- Do we stand before God partly on the basis of Spirit-wrought, condign (complete) merit and our (covenantal) congruent merit or on the basis of Jesus’ condign merit imputed to us?
- Is grace a medicinal substance with which we are infused by the sacraments and with which we cooperate unto final acceptance with God or is it God’s unconditional favor toward sinners earned for them by Christ’s condign merit?
- Is faith a Spirit-wrought virtue formed by medicinal grace and acts of charity done by our free will or God’s free, Spirit-wrought gift and the sole instrument through which we rest in and receive Christ and his finished work for us?
- Is Scripture one of two sources of authority and ultimately subordinate to the Roman church or the sole, authoritative, Spirit-inspired rule for faith and life imposed on the church by God through the prophets and apostles?
So, yes, there are real areas of disagreement. Confessional Protestants understand these to be fundamental to the Christian faith, so basic that we charged the Roman communion of departing from the catholic faith and of becoming a sect.
Warren’s comments illustrate the importance of having a robust doctrine of creation and providence. Absent those, Warren’s only recourse is to minimize the theological and ecclesiastical differences between Protestants and Rome. He knows of no other way to make common social, cultural cause with them. Here is where distinguishing between spheres or recognizing God’s twofold kingdom in the world helps us to recognize what is, in God’s general providence, common (not neutral) to believers and unbelievers or common to citizens in the common cultural or civil sphere and what is not. Confessional Reformed Christians need not cash in the Reformation in order to make common social, cultural, or civil cause with those with whom we have deep theological and ecclesiastical disagreements.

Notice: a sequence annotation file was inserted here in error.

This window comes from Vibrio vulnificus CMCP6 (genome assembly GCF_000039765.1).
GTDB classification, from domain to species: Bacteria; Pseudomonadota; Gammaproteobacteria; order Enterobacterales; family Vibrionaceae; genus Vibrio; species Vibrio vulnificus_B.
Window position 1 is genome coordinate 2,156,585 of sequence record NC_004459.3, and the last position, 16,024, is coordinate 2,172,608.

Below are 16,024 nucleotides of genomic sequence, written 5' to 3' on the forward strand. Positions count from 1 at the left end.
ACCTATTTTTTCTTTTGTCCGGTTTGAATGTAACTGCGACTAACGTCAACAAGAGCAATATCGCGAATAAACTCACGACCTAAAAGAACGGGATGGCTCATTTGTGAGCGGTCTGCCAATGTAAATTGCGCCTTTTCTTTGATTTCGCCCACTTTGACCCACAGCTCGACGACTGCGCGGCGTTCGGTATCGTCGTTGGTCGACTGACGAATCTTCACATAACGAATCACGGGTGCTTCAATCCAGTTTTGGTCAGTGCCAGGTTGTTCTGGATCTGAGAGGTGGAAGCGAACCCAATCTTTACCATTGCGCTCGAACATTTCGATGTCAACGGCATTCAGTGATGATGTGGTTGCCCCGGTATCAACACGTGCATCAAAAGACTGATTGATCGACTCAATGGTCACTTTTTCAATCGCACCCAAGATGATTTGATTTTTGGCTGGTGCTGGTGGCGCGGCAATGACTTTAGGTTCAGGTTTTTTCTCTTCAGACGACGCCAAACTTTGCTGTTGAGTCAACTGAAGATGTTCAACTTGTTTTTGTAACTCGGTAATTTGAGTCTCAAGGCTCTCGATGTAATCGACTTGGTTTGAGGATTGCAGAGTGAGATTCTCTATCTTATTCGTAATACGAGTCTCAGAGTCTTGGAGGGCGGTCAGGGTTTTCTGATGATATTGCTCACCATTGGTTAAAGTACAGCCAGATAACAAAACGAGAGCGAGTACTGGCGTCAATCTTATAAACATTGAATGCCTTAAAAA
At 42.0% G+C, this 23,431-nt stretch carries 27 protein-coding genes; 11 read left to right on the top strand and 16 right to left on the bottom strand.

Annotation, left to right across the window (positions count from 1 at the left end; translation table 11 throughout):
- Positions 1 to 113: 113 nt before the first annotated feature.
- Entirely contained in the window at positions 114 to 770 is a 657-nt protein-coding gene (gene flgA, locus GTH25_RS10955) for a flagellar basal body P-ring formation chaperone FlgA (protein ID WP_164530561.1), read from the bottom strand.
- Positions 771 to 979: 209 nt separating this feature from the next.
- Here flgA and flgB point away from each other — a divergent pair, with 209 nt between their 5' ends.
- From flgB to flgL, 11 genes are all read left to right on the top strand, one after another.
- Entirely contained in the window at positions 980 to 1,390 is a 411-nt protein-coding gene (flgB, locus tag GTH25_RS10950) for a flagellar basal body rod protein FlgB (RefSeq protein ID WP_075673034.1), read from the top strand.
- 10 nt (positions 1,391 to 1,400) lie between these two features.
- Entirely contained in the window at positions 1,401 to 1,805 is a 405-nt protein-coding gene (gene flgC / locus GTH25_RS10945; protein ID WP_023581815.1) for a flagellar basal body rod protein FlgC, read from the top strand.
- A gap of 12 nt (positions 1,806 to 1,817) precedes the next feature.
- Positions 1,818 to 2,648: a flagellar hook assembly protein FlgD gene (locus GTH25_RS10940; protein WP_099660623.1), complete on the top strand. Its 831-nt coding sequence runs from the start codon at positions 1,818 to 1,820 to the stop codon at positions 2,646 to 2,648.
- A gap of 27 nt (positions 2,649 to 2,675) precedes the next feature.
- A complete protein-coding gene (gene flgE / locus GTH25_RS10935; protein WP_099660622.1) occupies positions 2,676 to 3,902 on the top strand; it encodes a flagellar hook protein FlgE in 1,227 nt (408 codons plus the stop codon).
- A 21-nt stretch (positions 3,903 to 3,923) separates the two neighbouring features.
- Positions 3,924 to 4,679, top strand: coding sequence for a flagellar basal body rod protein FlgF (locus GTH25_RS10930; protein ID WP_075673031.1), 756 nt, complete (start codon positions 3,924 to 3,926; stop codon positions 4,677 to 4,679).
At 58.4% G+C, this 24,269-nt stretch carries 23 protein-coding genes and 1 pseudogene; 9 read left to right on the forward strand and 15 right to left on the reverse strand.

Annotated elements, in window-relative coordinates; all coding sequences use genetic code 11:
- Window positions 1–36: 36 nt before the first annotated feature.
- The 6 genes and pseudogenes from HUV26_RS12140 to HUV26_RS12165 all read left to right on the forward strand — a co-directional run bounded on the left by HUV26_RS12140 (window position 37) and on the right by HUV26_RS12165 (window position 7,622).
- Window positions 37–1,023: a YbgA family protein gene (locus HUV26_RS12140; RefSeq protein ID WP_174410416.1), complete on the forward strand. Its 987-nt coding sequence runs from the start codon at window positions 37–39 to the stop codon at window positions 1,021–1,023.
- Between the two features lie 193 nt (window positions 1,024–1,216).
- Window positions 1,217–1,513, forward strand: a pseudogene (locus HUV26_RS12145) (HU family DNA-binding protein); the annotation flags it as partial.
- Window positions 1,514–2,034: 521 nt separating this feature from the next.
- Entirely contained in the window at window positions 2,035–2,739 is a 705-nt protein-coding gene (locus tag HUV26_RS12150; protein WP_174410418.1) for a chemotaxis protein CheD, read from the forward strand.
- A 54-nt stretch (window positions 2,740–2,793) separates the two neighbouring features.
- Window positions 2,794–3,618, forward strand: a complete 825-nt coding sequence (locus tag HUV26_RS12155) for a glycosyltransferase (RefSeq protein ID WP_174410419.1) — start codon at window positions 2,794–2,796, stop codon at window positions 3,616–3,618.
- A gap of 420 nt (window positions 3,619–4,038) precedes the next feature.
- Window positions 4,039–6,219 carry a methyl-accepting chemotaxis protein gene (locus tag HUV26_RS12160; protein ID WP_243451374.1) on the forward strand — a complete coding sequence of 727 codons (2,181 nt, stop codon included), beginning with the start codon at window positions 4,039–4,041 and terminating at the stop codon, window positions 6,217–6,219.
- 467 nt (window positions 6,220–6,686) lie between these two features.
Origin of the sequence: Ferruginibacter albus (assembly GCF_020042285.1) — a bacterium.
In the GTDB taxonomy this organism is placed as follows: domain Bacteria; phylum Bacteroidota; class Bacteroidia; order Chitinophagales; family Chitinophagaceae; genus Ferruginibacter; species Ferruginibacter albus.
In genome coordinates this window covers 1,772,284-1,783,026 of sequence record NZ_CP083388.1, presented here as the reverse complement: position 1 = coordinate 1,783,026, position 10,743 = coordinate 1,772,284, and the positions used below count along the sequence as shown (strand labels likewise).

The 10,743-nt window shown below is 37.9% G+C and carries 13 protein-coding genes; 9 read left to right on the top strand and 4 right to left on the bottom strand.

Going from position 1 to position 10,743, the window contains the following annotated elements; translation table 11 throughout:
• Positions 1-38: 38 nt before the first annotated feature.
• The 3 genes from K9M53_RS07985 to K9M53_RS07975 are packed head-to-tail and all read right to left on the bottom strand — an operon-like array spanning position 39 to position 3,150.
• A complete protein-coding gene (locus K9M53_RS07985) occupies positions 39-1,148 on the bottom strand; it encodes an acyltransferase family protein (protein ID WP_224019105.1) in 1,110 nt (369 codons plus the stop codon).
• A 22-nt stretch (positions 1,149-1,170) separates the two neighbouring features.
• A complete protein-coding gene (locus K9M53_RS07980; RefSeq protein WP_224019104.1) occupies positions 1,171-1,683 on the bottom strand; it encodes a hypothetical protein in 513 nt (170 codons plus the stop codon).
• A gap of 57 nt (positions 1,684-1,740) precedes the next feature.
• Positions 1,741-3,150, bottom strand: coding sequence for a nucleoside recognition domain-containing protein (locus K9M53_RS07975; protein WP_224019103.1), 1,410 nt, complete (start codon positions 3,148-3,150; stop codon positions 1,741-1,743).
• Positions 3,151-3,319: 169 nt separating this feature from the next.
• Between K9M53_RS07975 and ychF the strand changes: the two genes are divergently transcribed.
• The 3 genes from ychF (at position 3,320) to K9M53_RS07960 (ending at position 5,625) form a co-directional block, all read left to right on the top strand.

Second, they illustrate why it is so important for all Christians to have a basic knowledge of church history. Were Warren better educated in church history, were he to read the Catechism of the Catholic Church and other more recent declarations, in light of the history of the church he would know how idiosyncratic, how novel, and utterly Tridentine Rome really is. The truth for all those who are tempted to swim the Tiber (covert to Rome) is that there is no “Rome Sweet Home.” There are as many “Romes” as there are converts. The ex-evangelical converts have their version of Rome. The liberals have their version of Rome. It’s a Babylon of competing visions only apparently unified. All one need to do is read Darryl Hart’s running commentary on contemporary Romanism to know how deeply divided Romanists really are. To paraphrase Obi Wan, Rome is not the church you’re looking for. The second-century Apostolic Fathers would be horrified by Rome as would most of the church through the 13th century. When the Protestants rejected Romanist innovations they were not rejecting the ancient Christian faith, they were seeking to recover it.